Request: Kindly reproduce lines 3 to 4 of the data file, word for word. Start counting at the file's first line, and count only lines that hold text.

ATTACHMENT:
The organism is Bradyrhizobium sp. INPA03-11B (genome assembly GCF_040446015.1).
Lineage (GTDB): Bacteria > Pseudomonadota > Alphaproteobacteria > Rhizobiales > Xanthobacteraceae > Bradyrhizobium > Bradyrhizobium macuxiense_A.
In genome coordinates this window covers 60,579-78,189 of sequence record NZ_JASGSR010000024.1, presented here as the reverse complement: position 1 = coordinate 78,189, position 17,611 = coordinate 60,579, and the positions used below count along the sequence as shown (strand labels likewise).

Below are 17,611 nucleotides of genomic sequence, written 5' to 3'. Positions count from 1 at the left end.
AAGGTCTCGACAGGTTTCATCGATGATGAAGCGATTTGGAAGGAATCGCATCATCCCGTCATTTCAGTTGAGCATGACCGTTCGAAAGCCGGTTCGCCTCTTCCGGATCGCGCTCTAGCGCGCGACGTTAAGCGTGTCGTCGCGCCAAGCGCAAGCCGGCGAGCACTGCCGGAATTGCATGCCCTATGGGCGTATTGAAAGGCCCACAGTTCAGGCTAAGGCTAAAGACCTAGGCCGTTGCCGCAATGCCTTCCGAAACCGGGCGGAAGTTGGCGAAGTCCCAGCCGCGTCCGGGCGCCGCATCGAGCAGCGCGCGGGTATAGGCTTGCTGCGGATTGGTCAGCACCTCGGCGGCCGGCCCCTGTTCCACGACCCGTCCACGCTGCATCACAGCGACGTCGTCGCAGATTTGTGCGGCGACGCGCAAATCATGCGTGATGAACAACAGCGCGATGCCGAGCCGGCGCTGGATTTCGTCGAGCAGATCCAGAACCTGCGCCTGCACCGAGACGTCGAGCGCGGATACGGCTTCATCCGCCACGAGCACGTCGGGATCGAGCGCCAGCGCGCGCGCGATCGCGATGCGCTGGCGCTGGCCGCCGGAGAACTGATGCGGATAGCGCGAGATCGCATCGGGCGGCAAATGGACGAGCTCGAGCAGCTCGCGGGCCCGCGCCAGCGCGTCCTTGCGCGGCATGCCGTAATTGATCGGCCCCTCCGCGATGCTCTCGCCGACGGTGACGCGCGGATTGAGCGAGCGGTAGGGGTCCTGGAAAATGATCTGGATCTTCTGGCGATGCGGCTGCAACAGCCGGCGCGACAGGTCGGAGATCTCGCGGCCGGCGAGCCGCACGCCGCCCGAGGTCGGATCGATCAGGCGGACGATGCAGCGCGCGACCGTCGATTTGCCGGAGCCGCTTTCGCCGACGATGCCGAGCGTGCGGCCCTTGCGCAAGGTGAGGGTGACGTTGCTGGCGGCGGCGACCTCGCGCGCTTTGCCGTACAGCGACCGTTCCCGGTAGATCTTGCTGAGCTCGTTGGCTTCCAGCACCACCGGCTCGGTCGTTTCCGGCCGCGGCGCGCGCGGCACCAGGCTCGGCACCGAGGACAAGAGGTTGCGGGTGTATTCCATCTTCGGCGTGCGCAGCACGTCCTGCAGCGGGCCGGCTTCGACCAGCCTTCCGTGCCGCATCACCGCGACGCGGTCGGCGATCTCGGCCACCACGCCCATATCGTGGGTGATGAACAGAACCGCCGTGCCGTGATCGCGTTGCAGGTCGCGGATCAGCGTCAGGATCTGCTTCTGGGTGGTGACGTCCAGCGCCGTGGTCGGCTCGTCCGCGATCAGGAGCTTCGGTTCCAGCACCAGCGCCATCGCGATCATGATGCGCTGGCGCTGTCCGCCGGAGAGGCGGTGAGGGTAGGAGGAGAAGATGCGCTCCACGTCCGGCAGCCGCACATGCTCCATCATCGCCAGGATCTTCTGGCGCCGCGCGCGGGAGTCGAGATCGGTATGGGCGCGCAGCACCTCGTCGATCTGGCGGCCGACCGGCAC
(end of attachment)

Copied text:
In genome coordinates this window covers 60,579-78,189 of sequence record NZ_JASGSR010000024.1, presented here as the reverse complement: position 1 = coordinate 78,189, position 17,611 = coordinate 60,579, and the positions used below count along the sequence as shown (strand labels likewise).

Below are 17,611 nucleotides of genomic sequence, written 5' to 3'. Positions count from 1 at the left end.